Ohio leads Midwest in solar jobs, second overall in clean energy jobs

As the number of Americans working in clean-energy jobs approaches 600,000, Ohio and Michigan “are home to a large portion” of that workforce, The Toledo Blade reports. Ohio “leads the Midwest” in solar with 8,719 jobs, and last year “experienced a 4.6 percent growth in clean energy jobs,” according to a recently released report. The 2017 Clean Jobs Midwest report, compiled by Clean Energy Trust and Environmental Entrepreneurs, shows the “Midwest added more than 30,000 clean energy jobs last year,” with 4,661 of those in Ohio, according to The Blade. While Ohio “leads the Midwest in clean energy manufacturing jobs,” the state has fallen behind in wind energy since the 2014 legislation that created “the most restrictive” turbine setback limits in the country. That restriction could be costing Ohio billions (see our June 7, 2017 blog post). Gail Parson, Environmental Entrepreneurs spokesperson Gail Parson said that “gets back to why policies matter so much, but the clean energy march is progressing.” For more, read the full article

Manufacturing, Logistics & Transp., Renewable Energy, Solar, Wind

Proposed Vinton County 125-MW solar project could generate revenue for area

Officials in Vinton County “are laying out the welcome mat” for a proposed solar farm that would generate tax revenue in addition to electricity, The Columbus Dispatch reports. Invenergy, a renewable energy company based in Chicago, “plans to build the 125-megawatt solar farm” on privately owned “reclaimed strip-mined land just outside McArthur,” according to the article. County Commissioners said the “value to Vinton County lies in the tax revenue the project would generate.” They “anticipate negotiating a payment-in-lieu-of-taxes agreement” that would “generate $827,822 for county and local governments and the countywide school district, which would receive $389,902 of the annual total.” The proposed site of the project currently generates $11,717 in annual property taxes. For more, read the full article.

Renewable Energy, Solar

Ohio ranked 6th nationwide for distributed wind capacity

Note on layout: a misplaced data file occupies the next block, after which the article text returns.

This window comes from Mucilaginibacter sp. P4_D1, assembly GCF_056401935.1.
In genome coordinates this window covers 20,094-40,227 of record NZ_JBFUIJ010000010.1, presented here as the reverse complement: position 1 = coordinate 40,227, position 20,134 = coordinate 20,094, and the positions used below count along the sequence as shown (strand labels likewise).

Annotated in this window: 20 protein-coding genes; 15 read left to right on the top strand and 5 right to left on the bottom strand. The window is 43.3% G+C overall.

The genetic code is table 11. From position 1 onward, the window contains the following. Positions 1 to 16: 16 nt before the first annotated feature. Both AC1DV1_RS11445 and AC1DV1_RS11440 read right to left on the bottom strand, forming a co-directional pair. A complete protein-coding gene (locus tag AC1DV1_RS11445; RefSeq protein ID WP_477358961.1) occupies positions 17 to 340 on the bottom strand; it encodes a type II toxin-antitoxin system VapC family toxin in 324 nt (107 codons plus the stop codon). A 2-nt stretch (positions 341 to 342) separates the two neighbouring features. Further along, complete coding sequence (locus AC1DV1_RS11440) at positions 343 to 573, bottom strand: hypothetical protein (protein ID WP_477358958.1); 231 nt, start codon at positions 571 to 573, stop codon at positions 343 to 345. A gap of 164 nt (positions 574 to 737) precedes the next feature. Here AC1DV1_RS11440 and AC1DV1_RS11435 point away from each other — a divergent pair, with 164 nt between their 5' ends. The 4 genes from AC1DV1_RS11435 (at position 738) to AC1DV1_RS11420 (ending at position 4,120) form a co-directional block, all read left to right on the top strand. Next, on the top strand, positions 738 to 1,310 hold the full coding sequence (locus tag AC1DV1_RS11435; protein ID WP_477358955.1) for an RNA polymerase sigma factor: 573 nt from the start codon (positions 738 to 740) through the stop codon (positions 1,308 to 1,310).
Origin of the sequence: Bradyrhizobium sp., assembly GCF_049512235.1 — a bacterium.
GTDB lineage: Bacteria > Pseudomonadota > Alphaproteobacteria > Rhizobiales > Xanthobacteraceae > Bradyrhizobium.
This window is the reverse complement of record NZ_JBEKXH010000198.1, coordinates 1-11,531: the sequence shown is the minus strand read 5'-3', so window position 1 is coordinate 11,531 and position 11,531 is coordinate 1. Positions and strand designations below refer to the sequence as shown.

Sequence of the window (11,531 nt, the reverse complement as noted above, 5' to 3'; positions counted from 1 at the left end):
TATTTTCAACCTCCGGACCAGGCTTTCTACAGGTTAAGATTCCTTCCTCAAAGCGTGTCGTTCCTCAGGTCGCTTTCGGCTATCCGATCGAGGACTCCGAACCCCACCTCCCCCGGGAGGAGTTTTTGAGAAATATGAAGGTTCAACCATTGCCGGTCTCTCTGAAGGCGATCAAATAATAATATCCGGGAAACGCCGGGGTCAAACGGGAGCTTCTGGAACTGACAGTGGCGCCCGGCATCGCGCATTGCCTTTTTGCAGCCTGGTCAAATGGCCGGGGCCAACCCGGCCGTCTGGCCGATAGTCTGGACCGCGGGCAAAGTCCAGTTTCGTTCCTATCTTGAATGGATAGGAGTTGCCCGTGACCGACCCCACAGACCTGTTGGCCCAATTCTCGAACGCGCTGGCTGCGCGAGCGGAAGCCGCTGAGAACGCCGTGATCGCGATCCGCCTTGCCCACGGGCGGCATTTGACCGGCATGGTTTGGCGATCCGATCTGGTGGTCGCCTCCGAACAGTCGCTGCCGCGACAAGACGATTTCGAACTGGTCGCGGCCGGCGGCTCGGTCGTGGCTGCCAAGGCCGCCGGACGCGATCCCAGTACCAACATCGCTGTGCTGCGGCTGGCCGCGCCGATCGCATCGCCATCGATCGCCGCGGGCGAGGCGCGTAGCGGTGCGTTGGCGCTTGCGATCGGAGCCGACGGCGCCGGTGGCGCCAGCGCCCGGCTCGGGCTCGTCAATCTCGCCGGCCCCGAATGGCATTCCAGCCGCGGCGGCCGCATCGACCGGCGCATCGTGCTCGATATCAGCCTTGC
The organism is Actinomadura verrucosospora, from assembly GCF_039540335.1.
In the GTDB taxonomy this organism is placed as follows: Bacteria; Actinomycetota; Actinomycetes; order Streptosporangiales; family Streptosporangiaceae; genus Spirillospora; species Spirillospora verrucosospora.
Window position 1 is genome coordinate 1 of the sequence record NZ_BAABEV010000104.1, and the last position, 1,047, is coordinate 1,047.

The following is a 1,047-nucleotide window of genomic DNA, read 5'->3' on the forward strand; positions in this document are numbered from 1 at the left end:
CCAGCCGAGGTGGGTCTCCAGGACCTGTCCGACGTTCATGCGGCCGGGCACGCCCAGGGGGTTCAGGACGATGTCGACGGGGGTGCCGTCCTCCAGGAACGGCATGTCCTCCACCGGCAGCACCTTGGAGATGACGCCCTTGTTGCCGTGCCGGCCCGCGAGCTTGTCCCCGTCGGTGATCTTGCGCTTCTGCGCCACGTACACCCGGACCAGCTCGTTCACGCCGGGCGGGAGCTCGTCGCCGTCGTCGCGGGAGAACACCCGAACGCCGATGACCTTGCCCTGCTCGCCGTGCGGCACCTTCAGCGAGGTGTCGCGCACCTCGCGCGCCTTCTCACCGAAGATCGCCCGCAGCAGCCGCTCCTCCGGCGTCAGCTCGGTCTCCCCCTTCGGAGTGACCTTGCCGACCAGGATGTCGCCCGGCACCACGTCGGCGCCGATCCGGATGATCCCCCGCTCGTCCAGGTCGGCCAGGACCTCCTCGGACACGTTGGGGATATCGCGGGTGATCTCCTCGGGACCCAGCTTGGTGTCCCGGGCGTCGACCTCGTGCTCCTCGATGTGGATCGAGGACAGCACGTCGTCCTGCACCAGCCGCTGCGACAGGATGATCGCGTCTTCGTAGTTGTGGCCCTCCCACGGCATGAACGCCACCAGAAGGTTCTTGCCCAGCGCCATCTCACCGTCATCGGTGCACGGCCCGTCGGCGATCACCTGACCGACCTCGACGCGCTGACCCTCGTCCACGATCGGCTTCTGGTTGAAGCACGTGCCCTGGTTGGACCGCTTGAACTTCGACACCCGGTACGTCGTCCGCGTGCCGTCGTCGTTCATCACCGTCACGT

The state of Ohio “is reflecting wind-based power’s rapid and sustained growth” as the wind industry continues to add capacity nationwide, The Morning Journal reports. Wind market reports released by the U.S. Department of Energy show Ohio “ranks 6th nationwide in total wind capacity deployed in distributed applications, with 42.1 megawatts installed between 2003 and 2016,” according to the article. Ohio “installed 102 megawatts of utility-scale wind capacity — capacity from wind farms used for bulk power” in 2016. Wind energy represented “27 percent of all energy capacity additions” in America last year. For more, read the full article.

Renewable Energy, Wind

Lake Erie 20.7-MW wind turbine project has formal hearing scheduled for November

The Ohio Power Siting Board has scheduled a formal public hearing on the proposed Icebreaker wind turbine project off the shore of Lake Erie, Cleveland.com reports. The board “wants to hear the public’s opinion” of the project; anyone may testify at the November 8 hearing in Cleveland City Council chambers. Additionally, the U.S. Department of Energy (DOE) will hold an “informational open house” on September 6 at the Lakewood Women’s Club Pavilion. The DOE recently released “a preliminary environmental assessment of the project” that concludes “the project’s construction and operation will have minor or negligible impacts on the lake, on bats, migrating birds and insects,” according to the article. The $126-million demonstration project (see our February 17, 2017 blog post) is expected to employ “more than 500 people” and “pump more than $80 million into the local economy.” For more, read the full article

Environmental, Renewable Energy, Wind

Icebreaker wind project “clears regulatory hurdle,” taking “major step forward”

The first freshwater wind farm “took a major step forward” to becoming reality as the Ohio Power Siting Board issued a letter saying Icebreaker Windpower Inc.’s application to build the project is now complete, CompositesWorld reports. The application for the “six-turbine, 20.7-MW demonstration project” to be located 8-10 miles northwest of Cleveland will now be processed. Dr. Lorry Wagner, president of Lake Erie Energy Development Corporation (LEEDCo), said, “[w]e are confident that our application demonstrates conclusively” that Icebreaker “will not only have minimal adverse impact on fish and wildlife but will also create jobs, boost the local and regional economy and provide a local source of clean energy.” Cleveland.com reports that the goal of the $126-million project is “to prove it can be done and can stand up to shifting lake ice, opening the door to large future developments.” For more, read the full CompositesWorld and Cleveland.com articles. 

Environmental, Renewable Energy, Wind

JPMorgan Chase & Co. will install state’s largest solar array on Polaris building